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51

What is mendels law of independent assortment

the alleles of two (or more) different genes get sorted into gametes independently of one another. In other words, the allele a gamete receives for one gene does not influence the allele received for another gene.

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52

What is complete dominance, give an example

a condition where in the dominant allele completely masks the effect of the recessive allele. EX: Brown eyes are a trait that exhibits complete dominance: someone with a copy of the gene for brown eyes will always have brown eyes. Blue eyes, on the other hand, are recessive: if a copy of the gene for brown eyes is present, the blue-eyed gene will be completely masked

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53

What is incomplete dominance

e occurs when neither trait is truly dominant over the other. This means that both traits can be expressed in the same regions, resulting a blending of two phenotypes. EX:If a white and black dog produce a gray offspring,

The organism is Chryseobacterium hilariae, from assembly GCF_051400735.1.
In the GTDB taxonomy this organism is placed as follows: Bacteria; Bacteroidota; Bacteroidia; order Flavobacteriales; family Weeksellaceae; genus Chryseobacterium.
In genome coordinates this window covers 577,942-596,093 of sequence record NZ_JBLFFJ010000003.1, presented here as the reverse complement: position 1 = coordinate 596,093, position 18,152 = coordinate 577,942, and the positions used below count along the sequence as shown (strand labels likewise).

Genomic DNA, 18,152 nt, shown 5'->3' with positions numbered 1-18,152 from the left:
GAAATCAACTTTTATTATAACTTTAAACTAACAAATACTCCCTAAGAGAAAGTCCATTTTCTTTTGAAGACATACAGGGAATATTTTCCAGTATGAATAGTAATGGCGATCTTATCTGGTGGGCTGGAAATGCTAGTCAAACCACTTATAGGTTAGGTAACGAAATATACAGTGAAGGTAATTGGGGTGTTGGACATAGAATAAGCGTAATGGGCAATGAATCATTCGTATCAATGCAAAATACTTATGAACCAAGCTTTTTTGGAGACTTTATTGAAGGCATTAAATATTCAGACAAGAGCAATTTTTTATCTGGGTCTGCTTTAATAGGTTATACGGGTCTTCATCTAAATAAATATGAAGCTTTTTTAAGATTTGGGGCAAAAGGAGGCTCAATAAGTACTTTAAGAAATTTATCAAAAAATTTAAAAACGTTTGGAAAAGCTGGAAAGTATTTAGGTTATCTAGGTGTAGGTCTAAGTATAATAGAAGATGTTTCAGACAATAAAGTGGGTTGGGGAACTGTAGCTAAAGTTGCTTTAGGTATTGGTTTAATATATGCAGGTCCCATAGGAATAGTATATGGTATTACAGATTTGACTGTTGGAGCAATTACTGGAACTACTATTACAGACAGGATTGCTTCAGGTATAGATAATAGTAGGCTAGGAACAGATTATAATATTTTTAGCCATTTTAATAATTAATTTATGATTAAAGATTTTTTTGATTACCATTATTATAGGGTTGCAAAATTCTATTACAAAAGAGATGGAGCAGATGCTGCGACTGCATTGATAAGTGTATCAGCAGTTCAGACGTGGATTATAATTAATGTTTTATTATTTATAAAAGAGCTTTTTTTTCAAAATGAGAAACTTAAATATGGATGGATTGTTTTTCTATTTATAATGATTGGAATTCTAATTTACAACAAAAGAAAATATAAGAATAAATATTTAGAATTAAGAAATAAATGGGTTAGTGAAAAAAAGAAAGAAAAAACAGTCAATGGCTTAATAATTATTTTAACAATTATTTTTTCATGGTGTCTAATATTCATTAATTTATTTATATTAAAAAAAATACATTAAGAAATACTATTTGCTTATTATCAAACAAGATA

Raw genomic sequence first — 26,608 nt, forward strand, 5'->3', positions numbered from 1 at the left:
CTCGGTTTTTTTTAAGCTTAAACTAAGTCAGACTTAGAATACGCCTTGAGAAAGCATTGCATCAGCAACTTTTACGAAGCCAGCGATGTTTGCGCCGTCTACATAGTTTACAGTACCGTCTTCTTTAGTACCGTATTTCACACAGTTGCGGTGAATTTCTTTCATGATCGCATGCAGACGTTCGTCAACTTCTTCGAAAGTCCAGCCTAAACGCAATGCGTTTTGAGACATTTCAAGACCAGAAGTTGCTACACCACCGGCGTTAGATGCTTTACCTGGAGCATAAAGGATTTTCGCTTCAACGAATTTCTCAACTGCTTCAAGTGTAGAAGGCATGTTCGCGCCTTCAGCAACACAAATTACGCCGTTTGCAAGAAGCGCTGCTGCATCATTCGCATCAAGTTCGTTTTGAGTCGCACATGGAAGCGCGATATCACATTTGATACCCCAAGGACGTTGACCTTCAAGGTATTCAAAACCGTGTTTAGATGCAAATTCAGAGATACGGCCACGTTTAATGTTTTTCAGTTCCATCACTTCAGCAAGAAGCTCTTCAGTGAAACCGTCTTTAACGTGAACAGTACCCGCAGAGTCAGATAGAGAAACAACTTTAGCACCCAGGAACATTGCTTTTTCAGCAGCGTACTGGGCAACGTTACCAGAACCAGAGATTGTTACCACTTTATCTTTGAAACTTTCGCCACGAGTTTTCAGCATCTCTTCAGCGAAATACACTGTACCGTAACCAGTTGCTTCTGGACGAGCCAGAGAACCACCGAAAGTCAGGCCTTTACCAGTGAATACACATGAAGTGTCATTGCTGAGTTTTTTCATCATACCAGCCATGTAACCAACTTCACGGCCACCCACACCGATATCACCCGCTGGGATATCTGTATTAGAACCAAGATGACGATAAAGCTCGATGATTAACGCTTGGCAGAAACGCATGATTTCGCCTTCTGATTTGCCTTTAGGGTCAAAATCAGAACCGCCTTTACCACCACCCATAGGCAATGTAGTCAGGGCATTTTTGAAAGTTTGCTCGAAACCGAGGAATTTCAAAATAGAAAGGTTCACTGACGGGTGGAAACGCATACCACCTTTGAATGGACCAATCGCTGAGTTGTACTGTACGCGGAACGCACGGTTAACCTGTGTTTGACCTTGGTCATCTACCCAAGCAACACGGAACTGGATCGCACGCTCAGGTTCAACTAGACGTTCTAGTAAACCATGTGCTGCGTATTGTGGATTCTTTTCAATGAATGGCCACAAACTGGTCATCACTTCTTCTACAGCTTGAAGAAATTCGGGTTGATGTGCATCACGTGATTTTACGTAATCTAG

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54

What is co-dominance

exemplified by a plant that bears flowers with two distinct color phenotypes. For instance, a white-spotted red flower could be caused by a cross between a red flower and a white flower.

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55

What is epistasis

The effect of one gene being dependent on the presence of one or more 'modifier genes'. Epistasis occurs when one gene interacts with another to affect its function. EX: a man may have the gene for a widows peak but could also have the gene for being bald so the widows peak gene isn’t important because it depends on the bald gene

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56